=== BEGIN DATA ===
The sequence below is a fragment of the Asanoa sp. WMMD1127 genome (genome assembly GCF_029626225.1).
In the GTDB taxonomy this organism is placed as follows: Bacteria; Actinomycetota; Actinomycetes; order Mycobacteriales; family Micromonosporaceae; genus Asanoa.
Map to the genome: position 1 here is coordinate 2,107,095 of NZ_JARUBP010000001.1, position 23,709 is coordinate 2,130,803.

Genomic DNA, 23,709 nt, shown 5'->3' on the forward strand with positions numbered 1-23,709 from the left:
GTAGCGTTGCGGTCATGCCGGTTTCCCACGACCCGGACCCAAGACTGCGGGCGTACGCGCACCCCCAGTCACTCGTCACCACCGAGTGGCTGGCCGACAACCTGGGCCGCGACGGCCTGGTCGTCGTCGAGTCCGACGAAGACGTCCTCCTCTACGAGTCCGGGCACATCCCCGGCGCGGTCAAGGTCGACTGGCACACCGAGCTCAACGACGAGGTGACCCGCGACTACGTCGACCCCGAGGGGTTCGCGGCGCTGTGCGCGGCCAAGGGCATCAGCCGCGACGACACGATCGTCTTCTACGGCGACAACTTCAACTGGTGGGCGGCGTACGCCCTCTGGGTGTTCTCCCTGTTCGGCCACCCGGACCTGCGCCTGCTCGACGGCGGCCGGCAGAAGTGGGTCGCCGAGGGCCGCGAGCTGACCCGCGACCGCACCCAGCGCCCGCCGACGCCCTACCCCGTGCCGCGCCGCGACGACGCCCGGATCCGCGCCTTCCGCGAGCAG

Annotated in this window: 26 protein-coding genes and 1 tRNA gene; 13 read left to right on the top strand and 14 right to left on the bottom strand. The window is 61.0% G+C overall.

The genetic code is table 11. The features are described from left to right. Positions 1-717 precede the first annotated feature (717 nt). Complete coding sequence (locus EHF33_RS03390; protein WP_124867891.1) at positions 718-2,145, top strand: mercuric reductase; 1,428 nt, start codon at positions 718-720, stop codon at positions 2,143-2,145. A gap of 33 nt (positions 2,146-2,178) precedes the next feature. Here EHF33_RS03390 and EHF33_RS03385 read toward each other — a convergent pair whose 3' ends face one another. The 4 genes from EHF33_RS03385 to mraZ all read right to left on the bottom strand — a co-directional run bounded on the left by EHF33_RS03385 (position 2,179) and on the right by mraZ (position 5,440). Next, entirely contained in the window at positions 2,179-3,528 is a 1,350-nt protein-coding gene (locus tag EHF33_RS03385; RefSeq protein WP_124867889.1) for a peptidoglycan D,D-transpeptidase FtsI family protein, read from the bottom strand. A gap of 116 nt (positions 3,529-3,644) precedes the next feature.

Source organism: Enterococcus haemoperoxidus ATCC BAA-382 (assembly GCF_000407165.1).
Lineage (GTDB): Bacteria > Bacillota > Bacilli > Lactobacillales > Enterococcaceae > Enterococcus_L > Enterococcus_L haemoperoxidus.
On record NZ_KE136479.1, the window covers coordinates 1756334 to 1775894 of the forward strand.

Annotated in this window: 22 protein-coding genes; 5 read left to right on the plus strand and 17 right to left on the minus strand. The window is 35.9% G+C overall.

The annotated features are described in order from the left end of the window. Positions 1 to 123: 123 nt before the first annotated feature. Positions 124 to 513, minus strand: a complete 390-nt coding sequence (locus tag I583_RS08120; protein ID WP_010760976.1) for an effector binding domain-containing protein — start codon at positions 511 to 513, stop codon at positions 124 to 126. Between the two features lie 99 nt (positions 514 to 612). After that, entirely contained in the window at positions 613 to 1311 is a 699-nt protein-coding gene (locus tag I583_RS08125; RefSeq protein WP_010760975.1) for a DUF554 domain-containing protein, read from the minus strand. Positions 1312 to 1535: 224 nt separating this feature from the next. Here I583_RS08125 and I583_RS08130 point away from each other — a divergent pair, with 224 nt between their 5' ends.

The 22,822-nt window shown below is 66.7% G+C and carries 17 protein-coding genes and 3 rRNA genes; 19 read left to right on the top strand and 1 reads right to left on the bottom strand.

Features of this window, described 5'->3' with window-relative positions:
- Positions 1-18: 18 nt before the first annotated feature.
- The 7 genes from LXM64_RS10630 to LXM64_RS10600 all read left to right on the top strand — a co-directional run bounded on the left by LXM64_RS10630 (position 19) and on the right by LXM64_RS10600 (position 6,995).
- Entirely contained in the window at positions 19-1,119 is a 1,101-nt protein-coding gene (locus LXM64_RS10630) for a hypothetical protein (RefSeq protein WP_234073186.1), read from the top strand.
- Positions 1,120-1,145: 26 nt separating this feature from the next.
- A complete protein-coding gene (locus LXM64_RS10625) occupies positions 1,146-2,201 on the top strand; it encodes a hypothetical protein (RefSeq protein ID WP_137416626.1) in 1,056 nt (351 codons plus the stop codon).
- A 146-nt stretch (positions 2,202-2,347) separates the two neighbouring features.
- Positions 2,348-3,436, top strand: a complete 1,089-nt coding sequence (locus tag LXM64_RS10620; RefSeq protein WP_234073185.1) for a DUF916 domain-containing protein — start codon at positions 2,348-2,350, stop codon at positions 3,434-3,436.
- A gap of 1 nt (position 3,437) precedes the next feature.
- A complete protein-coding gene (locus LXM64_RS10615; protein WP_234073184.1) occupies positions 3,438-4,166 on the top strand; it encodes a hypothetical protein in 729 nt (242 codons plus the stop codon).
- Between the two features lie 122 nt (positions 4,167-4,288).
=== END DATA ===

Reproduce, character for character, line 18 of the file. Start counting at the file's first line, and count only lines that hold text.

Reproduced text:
- Positions 1,120-1,145: 26 nt separating this feature from the next.